Earlier this year, members of the Recording Industry Association of America reported that music streaming services now represent their biggest source of revenue, edging ahead of digital downloads, CDs, and vinyl records in sales. That means more and more of us are searching for that new song on Spotify these days than in the iTunes Store.

If you're thinking about giving music streaming a try—or perhaps just contemplating a shift from one service to another—here's what you need to know about six popular options. 

Service Cost Best for What We Like What We Don't Like
Apple Music

Free three-month trial; $10/month.

Music on the go.

Apple Music, with 30 million titles, is available on Android and iOS devices and makes for a good choice if you're a frequent traveler. It lets you download songs to fill those seemingly endless hours between Wi-Fi hot spots. It also offers exclusive content from artists like Taylor Swift, Beats 1 radio (curated by real DJs), and Apple radio, as well as Siri's voice commands, and videos and music uploaded from your personal library.

Oddly enough, the app design and navigation tools are less intuitive than we would expect from Apple.
Pandora Free with ads or $5/month ad-free. Listening to your favorite artists and discovering new ones.

It's like having a personal DJ. Tell Pandora the artist you want to hear and it creates a channel with selections from that artist and others with similar styles. It's a terrific way to be introduced to new music from the service's 1.5-million title library.

You can't use Pandora to choose specific songs by an artist, upload your own tunes, create playlists, or listen to music offline.

Prime Music Free to Amazon Prime members ($99/year). Those Amazon Prime members.

This ad-free, on-demand service lets you listen to audio books purchased from Amazon's Audible service. When paired with Amazon's Echo, you can summon songs with a voice command. ("Alexa, play the Rolling Stones' 'Tumbling Dice.'") Best of all, it's included with a Prime subscription.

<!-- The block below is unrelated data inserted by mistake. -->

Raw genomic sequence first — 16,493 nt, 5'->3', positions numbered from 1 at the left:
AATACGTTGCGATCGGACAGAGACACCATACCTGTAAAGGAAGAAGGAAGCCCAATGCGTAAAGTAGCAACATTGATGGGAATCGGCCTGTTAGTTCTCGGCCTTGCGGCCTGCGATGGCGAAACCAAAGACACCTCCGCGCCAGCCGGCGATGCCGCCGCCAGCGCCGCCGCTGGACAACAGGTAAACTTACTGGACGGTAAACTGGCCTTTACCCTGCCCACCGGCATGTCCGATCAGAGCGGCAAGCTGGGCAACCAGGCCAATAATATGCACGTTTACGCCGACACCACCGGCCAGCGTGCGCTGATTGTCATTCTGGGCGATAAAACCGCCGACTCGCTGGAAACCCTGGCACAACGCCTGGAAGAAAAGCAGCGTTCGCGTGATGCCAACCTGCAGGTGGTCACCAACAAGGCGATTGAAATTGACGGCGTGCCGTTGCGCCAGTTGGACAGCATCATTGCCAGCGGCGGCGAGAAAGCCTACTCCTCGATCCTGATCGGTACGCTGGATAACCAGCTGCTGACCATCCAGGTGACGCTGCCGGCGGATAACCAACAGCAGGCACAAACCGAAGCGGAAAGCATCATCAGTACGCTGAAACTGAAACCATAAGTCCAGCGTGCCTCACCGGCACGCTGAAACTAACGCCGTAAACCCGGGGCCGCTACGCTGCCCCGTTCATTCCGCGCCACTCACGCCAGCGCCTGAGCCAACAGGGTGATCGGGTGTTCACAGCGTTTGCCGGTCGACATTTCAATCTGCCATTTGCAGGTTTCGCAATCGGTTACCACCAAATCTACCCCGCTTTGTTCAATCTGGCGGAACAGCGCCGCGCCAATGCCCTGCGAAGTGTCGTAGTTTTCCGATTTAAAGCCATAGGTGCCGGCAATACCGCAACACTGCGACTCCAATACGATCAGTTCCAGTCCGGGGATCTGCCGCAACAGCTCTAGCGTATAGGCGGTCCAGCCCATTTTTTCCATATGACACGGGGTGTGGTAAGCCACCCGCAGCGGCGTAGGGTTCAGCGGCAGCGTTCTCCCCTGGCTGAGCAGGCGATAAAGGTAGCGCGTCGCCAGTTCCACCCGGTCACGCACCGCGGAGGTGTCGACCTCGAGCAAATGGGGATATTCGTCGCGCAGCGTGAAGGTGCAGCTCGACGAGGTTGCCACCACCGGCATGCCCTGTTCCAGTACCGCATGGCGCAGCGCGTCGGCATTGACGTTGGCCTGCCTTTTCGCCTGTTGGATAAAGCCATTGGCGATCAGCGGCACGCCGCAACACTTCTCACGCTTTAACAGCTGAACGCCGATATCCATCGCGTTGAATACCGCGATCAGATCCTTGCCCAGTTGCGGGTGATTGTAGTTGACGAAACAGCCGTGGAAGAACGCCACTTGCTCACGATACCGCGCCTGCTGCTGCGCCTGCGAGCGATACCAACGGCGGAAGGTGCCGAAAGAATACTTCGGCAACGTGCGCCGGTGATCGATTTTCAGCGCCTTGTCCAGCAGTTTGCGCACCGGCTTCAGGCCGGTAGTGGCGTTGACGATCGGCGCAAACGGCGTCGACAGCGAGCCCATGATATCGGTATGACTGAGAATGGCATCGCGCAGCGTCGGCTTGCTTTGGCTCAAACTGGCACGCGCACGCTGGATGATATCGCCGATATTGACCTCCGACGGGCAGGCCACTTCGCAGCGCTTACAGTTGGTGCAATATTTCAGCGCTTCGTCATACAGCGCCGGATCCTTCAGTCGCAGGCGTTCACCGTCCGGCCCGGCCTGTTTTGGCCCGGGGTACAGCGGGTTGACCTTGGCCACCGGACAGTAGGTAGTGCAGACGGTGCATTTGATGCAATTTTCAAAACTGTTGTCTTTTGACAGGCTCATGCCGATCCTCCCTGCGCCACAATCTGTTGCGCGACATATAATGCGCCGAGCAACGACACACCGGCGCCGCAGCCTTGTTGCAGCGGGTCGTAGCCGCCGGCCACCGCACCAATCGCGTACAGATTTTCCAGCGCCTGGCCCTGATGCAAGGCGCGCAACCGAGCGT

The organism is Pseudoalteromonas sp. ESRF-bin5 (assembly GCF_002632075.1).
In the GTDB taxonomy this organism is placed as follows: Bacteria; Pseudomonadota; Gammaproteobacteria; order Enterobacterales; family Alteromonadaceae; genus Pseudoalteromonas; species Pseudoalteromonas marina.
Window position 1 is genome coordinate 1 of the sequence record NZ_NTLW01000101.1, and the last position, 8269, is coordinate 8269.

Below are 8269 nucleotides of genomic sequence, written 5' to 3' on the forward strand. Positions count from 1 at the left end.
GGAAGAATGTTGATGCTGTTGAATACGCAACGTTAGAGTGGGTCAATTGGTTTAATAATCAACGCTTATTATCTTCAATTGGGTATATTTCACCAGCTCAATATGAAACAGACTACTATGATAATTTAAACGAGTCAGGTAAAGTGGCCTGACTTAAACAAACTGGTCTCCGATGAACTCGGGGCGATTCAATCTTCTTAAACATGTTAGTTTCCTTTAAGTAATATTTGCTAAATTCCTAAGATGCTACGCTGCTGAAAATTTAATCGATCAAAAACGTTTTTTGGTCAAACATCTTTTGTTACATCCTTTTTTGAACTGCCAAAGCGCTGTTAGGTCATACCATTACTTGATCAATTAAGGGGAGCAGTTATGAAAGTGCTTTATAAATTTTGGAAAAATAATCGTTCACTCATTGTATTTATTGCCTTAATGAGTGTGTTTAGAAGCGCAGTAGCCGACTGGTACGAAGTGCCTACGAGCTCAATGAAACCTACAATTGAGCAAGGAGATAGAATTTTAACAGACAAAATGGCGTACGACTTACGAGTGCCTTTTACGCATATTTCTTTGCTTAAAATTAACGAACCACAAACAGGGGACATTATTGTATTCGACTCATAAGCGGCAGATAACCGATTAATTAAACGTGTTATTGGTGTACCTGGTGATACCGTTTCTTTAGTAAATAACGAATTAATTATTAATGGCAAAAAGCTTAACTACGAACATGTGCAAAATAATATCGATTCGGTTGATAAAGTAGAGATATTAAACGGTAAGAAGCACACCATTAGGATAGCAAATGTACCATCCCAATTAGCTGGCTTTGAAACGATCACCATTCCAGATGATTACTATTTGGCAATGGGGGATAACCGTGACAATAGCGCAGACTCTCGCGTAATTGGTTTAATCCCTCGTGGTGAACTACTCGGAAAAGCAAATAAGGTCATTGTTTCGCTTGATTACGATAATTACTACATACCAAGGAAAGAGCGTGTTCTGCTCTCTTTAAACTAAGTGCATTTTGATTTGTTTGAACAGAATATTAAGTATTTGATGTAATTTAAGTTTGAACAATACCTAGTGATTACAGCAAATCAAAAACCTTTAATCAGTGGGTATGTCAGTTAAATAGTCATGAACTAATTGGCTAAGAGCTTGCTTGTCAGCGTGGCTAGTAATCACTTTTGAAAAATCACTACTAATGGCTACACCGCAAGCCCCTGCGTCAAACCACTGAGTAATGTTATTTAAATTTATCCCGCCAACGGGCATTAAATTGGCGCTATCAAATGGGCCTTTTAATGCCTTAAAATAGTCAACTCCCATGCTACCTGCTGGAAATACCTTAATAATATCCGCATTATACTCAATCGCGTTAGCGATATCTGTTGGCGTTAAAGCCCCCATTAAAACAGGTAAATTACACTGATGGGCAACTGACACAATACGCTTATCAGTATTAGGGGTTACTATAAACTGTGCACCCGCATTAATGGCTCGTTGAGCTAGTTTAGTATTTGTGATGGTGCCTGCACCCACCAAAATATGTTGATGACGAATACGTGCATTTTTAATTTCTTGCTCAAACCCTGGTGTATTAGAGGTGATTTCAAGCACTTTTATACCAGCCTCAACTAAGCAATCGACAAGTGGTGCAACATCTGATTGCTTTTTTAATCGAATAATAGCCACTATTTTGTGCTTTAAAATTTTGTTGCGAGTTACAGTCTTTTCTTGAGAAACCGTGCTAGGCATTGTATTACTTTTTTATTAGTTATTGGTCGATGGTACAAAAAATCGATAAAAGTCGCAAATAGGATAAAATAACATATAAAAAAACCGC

With about 1 million songs in its catalog, it has a thinner selection of music and audiobooks than some competing services.
Slacker Free one-month trial; $4 or $8/month. Curated and on-demand music. The extensive library and easy-to-use interface let you create tailor-made stations of your favorite music. There are also more than 300 expert-curated stations devoted to specific musical genres, sports, news, and weather. The pricier plan grants you offline listening and personal playlists as well.

Slacker's free service gives you less say in the selection of songs, though you can skip past the duds a limited number of times.

Spotify Free with ads or $10/month ad-free. Anyone looking for a versatile service with a large catalog of titles.

With a library of more than 30 million songs and easy access via most digital platforms, Spotify is popular for good reason. It's a great place to find favorite artists, create and share playlists, and enjoy exclusive live sessions. You also get better sound quality with the paid plan.

You can't listen to the Prince song "Purple Rain." (But hey, it's available only on Tidal.) Spotify doesn't offer music videos, either.

Tidal Free one-week trial; $10/month ($20/month for hi-fi). High-quality audio and offline listening. It has CD-quality sound, HD music videos, and excellent app compatibility with Denon, Sonos, and other multiroom speaker models. $20 per month is steep even for most audio snobs, those high-quality audio files can quickly devour small cellular data plans, and though its rap and R&B offerings are comprehensive, the rest of its catalog can be spotty compared with some competitors.

Editor's Note: This article also appeared in the July 2016 issue of Consumer Reports magazine

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